Although Steel perishes in the attempt, Ted Rampion (I simply cannot not use his full name) survives and drops the bomb, which detonates and causes the crack not to stop but to double back on itself in a more or less straight line to… Sorenson.  There’s a hint of Mary Shelley’s Frankenstein here, in the notion of a monster returning to its creator; stranger still is how much Sorenson resembles DR. STRANGELOVE (1963) by this point, complete with sunglasses and gloves for his messed-up hands.  At its lovelorn heart, CRACK IN THE WORLD also seems heavily influenced by Camelot (the original Broadway production had closed in January 1963 after a three year run), with the idealistic and essentially good Sorenson standing in for King Arthur and Ted Rampion and Maggie in the roles of the hormone-hagged Lancelot and Guinevere, respectively.  (This seemingly incongruous association might not be so far-fetched, as Sorenson betrays an artistic sensibility in quoting Kurt Weill and Maxwell Anderson’s “September Song” as a comment on his barren marriage.)  One of the things modern disaster movies do wrong is in trying to make their characters eccentric and larger than life when they should concentrate on making them practical.  The characters in CRACK IN THE WORLD are all practical, useful people yet the filmmakers keep them from becoming mundane via subtle bits of business that add depth and texture: the motherly way in which Sorenson smoothes back the frazzled hair of a preoccupied fellow scientist (John Karlsen from MISSION STARDUST [1967]) and how Maggie blithely uses a surveyor’s tripod as a dress dummy while preparing for bed.  You grow to like these people over the course of 96 minutes and you grieve for them when they, either by accident or grave resignation, give up their lives in the pursuit of science.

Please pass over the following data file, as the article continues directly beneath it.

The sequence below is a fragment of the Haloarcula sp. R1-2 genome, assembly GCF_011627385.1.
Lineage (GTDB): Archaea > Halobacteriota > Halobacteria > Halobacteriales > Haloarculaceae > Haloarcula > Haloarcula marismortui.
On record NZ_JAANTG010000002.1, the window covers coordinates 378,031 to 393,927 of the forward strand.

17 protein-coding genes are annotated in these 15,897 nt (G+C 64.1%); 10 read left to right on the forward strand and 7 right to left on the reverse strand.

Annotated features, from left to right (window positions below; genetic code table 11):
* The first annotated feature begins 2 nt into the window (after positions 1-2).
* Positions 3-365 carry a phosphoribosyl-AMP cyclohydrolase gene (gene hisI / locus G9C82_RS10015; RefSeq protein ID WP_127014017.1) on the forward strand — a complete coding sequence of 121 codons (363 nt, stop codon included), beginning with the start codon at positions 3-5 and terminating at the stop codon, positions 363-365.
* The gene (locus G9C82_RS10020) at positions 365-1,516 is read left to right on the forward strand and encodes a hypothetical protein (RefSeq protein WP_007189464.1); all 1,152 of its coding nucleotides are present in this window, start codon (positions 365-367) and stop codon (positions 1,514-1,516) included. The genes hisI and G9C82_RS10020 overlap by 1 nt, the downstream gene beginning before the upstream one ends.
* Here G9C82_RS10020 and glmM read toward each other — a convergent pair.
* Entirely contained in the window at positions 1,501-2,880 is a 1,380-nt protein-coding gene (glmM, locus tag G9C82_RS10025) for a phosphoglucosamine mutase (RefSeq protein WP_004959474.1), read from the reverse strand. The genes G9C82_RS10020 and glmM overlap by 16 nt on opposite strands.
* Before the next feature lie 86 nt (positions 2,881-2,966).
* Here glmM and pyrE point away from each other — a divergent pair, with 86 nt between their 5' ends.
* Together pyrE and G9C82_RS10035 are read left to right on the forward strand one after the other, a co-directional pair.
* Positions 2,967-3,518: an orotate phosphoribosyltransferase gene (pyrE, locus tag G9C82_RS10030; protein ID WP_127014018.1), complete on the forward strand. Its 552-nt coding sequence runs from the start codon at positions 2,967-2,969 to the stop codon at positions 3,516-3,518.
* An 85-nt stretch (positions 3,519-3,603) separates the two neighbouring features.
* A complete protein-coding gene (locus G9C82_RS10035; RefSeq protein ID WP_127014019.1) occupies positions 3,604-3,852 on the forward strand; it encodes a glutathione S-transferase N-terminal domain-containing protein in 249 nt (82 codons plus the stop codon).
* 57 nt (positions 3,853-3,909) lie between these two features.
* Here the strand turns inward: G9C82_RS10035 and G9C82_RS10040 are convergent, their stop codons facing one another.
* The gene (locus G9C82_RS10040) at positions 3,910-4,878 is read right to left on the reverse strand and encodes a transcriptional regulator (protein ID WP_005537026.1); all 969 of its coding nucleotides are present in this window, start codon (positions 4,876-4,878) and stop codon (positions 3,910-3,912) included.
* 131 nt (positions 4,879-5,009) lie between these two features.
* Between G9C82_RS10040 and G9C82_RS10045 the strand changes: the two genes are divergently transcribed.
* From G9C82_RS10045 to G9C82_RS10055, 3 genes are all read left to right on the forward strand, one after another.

CRACK IN THE WORLD ends in an extravaganza of destruction that finds Ted Rampion and Maggie climbing (wet and tattered and looking not unlike Tarzan and Jane in their shredded khaki) out of an elevator shaft from Project Inner Space as the crack in the earth’s crust races to the bore hole where it all began and Tanganyika crumbles like pie crust. Eugène Lourié took up the entire floor space of one of the largest soundstages at Madrid’s Bronston Studios for the miniature landscape and while you won’t be tricked into thinking the fiery denouement is documentary footage, you would have to have a heart of corundum not to be impressed with the scale model spectacle.  End to end, CRACK IN THE WORLD is a wild ride, a charming bit of old school apocalyptica, and a prime example of hands-on sci-fi/fantasy filmmaking that just isn’t done anymore.  It’s great to have this gem available again via the new DVD from Paramount, looking fine and kicking major ass.